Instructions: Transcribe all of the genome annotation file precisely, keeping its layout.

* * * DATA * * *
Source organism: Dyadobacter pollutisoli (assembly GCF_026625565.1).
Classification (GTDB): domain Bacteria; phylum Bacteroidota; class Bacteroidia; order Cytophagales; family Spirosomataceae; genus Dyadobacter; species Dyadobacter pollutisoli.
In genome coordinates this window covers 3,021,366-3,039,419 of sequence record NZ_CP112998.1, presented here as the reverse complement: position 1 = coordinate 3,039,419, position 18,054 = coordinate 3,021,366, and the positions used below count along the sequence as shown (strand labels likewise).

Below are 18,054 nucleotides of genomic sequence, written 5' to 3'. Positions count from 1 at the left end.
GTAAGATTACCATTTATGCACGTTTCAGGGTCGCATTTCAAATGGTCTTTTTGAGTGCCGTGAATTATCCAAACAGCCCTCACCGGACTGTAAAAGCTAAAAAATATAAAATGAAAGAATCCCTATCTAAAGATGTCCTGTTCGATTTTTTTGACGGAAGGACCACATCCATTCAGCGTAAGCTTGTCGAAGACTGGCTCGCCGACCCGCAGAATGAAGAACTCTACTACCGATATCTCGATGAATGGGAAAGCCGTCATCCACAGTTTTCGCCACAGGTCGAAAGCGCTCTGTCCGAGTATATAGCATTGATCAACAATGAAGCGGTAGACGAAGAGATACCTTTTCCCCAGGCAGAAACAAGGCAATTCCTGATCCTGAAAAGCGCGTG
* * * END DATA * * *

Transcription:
Source organism: Dyadobacter pollutisoli (assembly GCF_026625565.1).
Classification (GTDB): domain Bacteria; phylum Bacteroidota; class Bacteroidia; order Cytophagales; family Spirosomataceae; genus Dyadobacter; species Dyadobacter pollutisoli.
In genome coordinates this window covers 3,021,366-3,039,419 of sequence record NZ_CP112998.1, presented here as the reverse complement: position 1 = coordinate 3,039,419, position 18,054 = coordinate 3,021,366, and the positions used below count along the sequence as shown (strand labels likewise).

Below are 18,054 nucleotides of genomic sequence, written 5' to 3'. Positions count from 1 at the left end.
GTAAGATTACCATTTATGCACGTTTCAGGGTCGCATTTCAAATGGTCTTTTTGAGTGCCGTGAATTATCCAAACAGCCCTCACCGGACTGTAAAAGCTAAAAAATATAAAATGAAAGAATCCCTATCTAAAGATGTCCTGTTCGATTTTTTTGACGGAAGGACCACATCCATTCAGCGTAAGCTTGTCGAAGACTGGCTCGCCGACCCGCAGAATGAAGAACTCTACTACCGATATCTCGATGAATGGGAAAGCCGTCATCCACAGTTTTCGCCACAGGTCGAAAGCGCTCTGTCCGAGTATATAGCATTGATCAACAATGAAGCGGTAGACGAAGAGATACCTTTTCCCCAGGCAGAAACAAGGCAATTCCTGATCCTGAAAAGCGCGTG